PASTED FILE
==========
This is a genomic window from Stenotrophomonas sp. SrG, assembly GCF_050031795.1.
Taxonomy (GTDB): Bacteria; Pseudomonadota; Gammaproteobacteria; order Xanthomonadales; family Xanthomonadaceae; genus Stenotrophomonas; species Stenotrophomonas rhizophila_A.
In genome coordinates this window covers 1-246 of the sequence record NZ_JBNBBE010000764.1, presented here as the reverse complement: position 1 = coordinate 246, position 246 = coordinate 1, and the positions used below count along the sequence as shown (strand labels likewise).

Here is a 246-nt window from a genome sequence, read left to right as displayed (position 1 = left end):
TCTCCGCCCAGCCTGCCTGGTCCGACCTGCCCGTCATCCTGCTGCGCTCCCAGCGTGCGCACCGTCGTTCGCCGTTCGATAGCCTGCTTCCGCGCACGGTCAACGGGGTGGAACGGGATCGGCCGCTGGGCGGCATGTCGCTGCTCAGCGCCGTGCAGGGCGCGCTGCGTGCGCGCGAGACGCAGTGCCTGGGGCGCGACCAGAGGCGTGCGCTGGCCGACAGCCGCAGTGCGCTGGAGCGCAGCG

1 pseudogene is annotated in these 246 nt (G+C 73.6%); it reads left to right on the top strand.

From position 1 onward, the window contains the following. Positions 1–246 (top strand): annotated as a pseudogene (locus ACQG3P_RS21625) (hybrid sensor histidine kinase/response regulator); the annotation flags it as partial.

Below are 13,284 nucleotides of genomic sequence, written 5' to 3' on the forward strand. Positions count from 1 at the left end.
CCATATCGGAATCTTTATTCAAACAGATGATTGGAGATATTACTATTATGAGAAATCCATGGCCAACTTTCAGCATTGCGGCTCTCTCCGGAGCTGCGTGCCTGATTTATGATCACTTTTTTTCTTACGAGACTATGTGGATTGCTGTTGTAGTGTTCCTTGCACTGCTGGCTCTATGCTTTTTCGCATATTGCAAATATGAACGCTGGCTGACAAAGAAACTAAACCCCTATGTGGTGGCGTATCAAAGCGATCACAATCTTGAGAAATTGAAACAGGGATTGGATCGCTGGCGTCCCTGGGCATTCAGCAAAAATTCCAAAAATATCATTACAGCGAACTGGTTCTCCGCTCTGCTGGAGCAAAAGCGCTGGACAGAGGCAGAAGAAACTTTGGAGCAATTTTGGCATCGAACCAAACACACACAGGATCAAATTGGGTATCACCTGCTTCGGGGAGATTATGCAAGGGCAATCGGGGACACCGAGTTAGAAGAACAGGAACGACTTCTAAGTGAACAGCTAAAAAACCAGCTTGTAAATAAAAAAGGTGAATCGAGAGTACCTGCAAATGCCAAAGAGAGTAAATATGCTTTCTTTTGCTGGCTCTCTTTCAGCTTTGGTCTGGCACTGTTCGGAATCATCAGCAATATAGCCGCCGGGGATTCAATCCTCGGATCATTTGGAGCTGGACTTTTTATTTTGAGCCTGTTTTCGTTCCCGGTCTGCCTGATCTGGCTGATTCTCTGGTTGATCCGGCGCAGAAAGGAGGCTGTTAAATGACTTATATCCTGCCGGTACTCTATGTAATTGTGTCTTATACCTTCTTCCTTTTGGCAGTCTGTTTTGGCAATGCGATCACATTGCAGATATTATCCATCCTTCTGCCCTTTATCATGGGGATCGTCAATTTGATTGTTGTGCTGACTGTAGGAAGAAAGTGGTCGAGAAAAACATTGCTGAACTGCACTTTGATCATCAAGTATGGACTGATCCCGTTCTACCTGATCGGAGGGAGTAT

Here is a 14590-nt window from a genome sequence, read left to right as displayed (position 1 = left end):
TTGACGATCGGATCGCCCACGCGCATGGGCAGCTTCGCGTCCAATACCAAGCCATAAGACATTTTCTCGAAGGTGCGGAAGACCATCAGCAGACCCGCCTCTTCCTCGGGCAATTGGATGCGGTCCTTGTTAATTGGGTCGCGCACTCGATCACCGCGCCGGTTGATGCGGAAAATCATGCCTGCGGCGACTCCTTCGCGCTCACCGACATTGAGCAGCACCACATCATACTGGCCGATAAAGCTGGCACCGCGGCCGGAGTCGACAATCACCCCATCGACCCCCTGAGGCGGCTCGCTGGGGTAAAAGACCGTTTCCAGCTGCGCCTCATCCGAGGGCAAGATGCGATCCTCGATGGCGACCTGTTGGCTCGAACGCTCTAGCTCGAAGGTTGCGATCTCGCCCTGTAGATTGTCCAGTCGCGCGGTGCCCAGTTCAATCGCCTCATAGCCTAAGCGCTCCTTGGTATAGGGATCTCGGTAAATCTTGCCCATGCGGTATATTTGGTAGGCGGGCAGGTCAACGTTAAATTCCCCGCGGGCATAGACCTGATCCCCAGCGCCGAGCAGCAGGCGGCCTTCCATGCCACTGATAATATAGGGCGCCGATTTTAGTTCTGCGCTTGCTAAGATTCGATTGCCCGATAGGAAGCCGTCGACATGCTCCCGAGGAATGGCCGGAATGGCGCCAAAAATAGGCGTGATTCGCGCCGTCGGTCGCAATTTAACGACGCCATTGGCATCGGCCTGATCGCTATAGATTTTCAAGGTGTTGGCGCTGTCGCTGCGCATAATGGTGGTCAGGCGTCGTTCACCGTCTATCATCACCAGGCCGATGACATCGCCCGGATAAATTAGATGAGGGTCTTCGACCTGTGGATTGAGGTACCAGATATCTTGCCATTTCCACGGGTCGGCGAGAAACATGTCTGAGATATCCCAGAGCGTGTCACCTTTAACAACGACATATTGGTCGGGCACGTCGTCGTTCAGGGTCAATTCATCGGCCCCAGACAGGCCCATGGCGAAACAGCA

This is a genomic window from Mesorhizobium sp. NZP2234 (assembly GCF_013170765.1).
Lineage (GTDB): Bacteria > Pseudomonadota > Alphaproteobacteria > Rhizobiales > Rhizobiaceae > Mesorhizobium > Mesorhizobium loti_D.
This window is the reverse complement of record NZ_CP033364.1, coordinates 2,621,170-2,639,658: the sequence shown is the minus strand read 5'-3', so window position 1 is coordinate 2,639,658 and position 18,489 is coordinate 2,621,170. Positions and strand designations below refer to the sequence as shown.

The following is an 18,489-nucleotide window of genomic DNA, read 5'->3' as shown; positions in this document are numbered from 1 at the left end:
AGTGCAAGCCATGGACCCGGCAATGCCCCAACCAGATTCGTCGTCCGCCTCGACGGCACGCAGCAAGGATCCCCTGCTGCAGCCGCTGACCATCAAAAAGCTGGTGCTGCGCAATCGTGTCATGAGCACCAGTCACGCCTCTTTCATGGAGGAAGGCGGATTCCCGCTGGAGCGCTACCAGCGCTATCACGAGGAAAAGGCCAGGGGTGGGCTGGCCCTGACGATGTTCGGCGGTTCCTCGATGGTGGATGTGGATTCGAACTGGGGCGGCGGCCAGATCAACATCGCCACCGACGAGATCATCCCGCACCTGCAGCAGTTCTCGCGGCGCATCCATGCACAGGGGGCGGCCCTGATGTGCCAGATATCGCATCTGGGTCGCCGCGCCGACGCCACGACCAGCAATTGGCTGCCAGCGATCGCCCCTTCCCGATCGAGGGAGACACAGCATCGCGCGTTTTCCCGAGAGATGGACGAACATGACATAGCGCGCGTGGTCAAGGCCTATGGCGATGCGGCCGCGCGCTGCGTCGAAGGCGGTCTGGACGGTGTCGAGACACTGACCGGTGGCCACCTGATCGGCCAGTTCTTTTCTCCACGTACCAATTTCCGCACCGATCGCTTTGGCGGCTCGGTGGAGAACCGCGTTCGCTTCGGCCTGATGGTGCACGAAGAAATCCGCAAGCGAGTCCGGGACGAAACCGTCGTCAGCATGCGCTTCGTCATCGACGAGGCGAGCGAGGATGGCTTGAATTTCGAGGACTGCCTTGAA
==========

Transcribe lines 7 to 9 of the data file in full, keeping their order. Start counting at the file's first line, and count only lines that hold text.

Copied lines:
From position 1 onward, the window contains the following. Positions 1–246 (top strand): annotated as a pseudogene (locus ACQG3P_RS21625) (hybrid sensor histidine kinase/response regulator); the annotation flags it as partial.

Below are 13,284 nucleotides of genomic sequence, written 5' to 3' on the forward strand. Positions count from 1 at the left end.
CCATATCGGAATCTTTATTCAAACAGATGATTGGAGATATTACTATTATGAGAAATCCATGGCCAACTTTCAGCATTGCGGCTCTCTCCGGAGCTGCGTGCCTGATTTATGATCACTTTTTTTCTTACGAGACTATGTGGATTGCTGTTGTAGTGTTCCTTGCACTGCTGGCTCTATGCTTTTTCGCATATTGCAAATATGAACGCTGGCTGACAAAGAAACTAAACCCCTATGTGGTGGCGTATCAAAGCGATCACAATCTTGAGAAATTGAAACAGGGATTGGATCGCTGGCGTCCCTGGGCATTCAGCAAAAATTCCAAAAATATCATTACAGCGAACTGGTTCTCCGCTCTGCTGGAGCAAAAGCGCTGGACAGAGGCAGAAGAAACTTTGGAGCAATTTTGGCATCGAACCAAACACACACAGGATCAAATTGGGTATCACCTGCTTCGGGGAGATTATGCAAGGGCAATCGGGGACACCGAGTTAGAAGAACAGGAACGACTTCTAAGTGAACAGCTAAAAAACCAGCTTGTAAATAAAAAAGGTGAATCGAGAGTACCTGCAAATGCCAAAGAGAGTAAATATGCTTTCTTTTGCTGGCTCTCTTTCAGCTTTGGTCTGGCACTGTTCGGAATCATCAGCAATATAGCCGCCGGGGATTCAATCCTCGGATCATTTGGAGCTGGACTTTTTATTTTGAGCCTGTTTTCGTTCCCGGTCTGCCTGATCTGGCTGATTCTCTGGTTGATCCGGCGCAGAAAGGAGGCTGTTAAATGACTTATATCCTGCCGGTACTCTATGTAATTGTGTCTTATACCTTCTTCCTTTTGGCAGTCTGTTTTGGCAATGCGATCACATTGCAGATATTATCCATCCTTCTGCCCTTTATCATGGGGATCGTCAATTTGATTGTTGTGCTGACTGTAGGAAGAAAGTGGTCGAGAAAAACATTGCTGAACTGCACTTTGATCATCAAGTATGGACTGATCCCGTTCTACCTGATCGGAGGGAGTAT